The use of mMEPs for the purpose of the ongoing assessment of the functional integrity of corticospinal motor tracts during surgery is common1,6). Several factors, such as the surgical sites, levels and strategies when determining the muscles and their recording configurations should be monitored during surgery. Although the TA and AH muscles are the typical muscles used for mMEP monitoring in the lower extremities, mMEPs are generated differently in the TA and AH muscles, which may influence the efficacy of the mMEP process4). For the upper extremities, the ADM, APB, across-APB-ADM muscles have been used for mMEP monitoring during surgery, but the mMEP differences among different monitoring configurations have never been investigated. We showed for the first time that the electrode configuration across the APB-ADM muscles would be the best mMEP recording configuration for the upper extremities in terms of amplitude and stability.
The generation of mMEPs during anesthesia depends on the excitability of the alpha-motoneurones in the anterior horns. In this case, mMEPs can be generated only if the resting potential of the alpha-motoneurones reaches the firing threshold and thus transmits this activity via the motor axons of the peripheral nerves and the neuromuscular junctions to the muscle2). Therefore, the generation of mMEPs can be indicative of the functional integrity of the corticospinal motor tracts, which is the basis of the use of mMEPs for INM purposes. However, one concern is that mMEPs generally vary in terms of their amplitude, threshold, and morphology5), and the degree of inconsistency between patients and muscles makes it difficult to define specific warning criteria5). Accordingly, as hypothesize that mMEP recordings with both a high yield and good stability at the same time would be beneficial for monitoring purposes during surgery. In addition, it has been reported that the grip strength during motor recovery after a subcortical stroke is correlated with the mMEP amplitude, suggesting that the grip strength depends on the restoration of corticospinal excitability7). But This study finding did not implies a high yield of mMEP recording from across the APB-ADM muscles would be a good indicator of hand function after surgery. Clinically futher study needs to reflect that this method can indicate the hand motor function.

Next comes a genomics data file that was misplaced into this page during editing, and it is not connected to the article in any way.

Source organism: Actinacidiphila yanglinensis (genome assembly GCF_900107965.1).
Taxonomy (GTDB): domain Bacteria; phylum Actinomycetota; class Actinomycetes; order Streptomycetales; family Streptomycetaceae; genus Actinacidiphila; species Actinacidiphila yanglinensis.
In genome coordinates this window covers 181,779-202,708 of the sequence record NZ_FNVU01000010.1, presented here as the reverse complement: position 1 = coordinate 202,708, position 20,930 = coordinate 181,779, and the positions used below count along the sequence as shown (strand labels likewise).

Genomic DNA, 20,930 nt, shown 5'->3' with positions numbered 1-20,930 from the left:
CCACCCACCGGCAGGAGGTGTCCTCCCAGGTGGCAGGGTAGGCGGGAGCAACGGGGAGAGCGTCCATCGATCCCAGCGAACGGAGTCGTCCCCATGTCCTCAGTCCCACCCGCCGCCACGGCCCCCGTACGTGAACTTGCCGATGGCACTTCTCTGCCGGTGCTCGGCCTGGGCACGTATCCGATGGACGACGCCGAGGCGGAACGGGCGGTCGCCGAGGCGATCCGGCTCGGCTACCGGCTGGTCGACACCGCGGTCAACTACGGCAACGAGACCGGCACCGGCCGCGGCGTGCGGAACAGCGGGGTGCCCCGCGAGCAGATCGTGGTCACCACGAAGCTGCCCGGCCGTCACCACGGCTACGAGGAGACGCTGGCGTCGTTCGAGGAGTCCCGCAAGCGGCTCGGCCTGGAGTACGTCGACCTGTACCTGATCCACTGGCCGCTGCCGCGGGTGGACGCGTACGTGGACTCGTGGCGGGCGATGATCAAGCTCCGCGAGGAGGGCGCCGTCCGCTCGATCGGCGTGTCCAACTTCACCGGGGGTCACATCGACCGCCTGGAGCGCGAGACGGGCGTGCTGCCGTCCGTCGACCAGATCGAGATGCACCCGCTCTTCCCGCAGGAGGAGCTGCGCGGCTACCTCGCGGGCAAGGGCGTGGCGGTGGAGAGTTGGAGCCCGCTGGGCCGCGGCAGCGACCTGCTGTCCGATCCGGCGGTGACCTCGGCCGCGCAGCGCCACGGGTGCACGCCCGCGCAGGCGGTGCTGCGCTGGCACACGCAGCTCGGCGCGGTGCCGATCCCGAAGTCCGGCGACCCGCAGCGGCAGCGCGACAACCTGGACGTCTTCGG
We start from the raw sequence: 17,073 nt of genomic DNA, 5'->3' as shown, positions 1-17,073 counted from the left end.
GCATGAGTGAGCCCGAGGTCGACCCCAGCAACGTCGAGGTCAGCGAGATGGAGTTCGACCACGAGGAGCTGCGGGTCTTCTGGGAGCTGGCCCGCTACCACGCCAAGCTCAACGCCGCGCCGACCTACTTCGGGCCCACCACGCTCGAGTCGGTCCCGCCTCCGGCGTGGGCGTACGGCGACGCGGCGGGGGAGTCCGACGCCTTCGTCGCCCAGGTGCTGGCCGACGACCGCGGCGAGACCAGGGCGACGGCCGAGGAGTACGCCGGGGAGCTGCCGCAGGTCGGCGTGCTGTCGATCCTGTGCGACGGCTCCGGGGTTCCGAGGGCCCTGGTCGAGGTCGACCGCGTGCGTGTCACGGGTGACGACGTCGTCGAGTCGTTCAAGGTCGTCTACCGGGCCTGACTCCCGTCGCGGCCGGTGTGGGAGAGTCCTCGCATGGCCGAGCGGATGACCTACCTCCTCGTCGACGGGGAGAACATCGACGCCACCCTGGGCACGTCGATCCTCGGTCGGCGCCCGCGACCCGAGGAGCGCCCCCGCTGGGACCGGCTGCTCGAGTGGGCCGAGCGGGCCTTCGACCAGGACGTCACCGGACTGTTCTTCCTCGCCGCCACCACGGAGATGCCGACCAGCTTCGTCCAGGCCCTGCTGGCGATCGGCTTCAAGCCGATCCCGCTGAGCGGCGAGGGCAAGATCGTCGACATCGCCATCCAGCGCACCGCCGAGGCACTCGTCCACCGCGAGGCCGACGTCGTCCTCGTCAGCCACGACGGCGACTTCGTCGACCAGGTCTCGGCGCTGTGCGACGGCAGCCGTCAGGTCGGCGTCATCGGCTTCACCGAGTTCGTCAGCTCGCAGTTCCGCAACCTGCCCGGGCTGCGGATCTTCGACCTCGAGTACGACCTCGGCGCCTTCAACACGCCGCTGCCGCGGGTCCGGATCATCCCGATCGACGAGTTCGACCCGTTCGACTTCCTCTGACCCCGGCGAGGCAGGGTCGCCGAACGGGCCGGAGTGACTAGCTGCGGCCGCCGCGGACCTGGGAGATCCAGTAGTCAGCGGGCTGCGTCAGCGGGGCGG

One limitation of the present study is that because two patients who showed the event of a mMEP change during surgery were excluded from the analysis, we were unable to evaluate the prognostic usefulness of using mMEP in the upper extremities depending on the recording configuration. However, the main aim of the study was to compare the yield and its stability of mMEP when recorded from the APB and ADM and from across the APB-ADM muscles on the basis of a high yield and stability at the same time. The evaluation of the prognostic values of mMEP in the upper extremities depending on the recording configuration is beyond the scope of the present study.
In conclusion, compared to those recorded from the APB and ADM muscles, our findings revealed that mMEPs recorded from across the APB-ADM muscles demonstrated a high yield with high stability, implying that the electrode configuration across the APB-ADM muscles would be an adequate mMEP recording configuration on the upper extremities considering INM purposes.
This research was supported by the Brain Research Program through the National Research Foundation of Korea (NRF) funded by the Ministry of Science, ICT & Future Planning (2016M3C7A1904984).
This research was supported by Basic Science Research Program through the National Research Foundation of Korea (NRF) funded by the Ministry of Education (No. 2015R1D1A1A 02061486).